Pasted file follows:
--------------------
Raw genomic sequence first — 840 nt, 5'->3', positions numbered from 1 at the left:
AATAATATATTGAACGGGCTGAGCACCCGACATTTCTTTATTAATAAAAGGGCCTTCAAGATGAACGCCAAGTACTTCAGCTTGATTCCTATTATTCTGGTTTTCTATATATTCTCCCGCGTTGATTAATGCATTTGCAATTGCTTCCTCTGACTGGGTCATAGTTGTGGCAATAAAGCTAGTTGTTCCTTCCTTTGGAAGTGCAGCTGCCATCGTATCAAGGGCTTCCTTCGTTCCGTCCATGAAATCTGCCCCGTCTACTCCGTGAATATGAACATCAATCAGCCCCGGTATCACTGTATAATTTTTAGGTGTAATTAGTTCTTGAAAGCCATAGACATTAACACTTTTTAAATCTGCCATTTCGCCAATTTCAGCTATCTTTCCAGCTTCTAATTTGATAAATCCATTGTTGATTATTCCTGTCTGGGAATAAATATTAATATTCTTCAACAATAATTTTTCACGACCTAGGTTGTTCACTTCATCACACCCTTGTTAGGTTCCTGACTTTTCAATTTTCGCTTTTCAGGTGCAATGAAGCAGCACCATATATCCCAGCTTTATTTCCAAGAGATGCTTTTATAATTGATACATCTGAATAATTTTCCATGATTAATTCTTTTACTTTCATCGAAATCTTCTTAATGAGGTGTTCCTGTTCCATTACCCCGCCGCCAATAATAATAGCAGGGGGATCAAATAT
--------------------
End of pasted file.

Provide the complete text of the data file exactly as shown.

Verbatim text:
Raw genomic sequence first — 840 nt, 5'->3', positions numbered from 1 at the left:
AATAATATATTGAACGGGCTGAGCACCCGACATTTCTTTATTAATAAAAGGGCCTTCAAGATGAACGCCAAGTACTTCAGCTTGATTCCTATTATTCTGGTTTTCTATATATTCTCCCGCGTTGATTAATGCATTTGCAATTGCTTCCTCTGACTGGGTCATAGTTGTGGCAATAAAGCTAGTTGTTCCTTCCTTTGGAAGTGCAGCTGCCATCGTATCAAGGGCTTCCTTCGTTCCGTCCATGAAATCTGCCCCGTCTACTCCGTGAATATGAACATCAATCAGCCCCGGTATCACTGTATAATTTTTAGGTGTAATTAGTTCTTGAAAGCCATAGACATTAACACTTTTTAAATCTGCCATTTCGCCAATTTCAGCTATCTTTCCAGCTTCTAATTTGATAAATCCATTGTTGATTATTCCTGTCTGGGAATAAATATTAATATTCTTCAACAATAATTTTTCACGACCTAGGTTGTTCACTTCATCACACCCTTGTTAGGTTCCTGACTTTTCAATTTTCGCTTTTCAGGTGCAATGAAGCAGCACCATATATCCCAGCTTTATTTCCAAGAGATGCTTTTATAATTGATACATCTGAATAATTTTCCATGATTAATTCTTTTACTTTCATCGAAATCTTCTTAATGAGGTGTTCCTGTTCCATTACCCCGCCGCCAATAATAATAGCAGGGGGATCAAATAT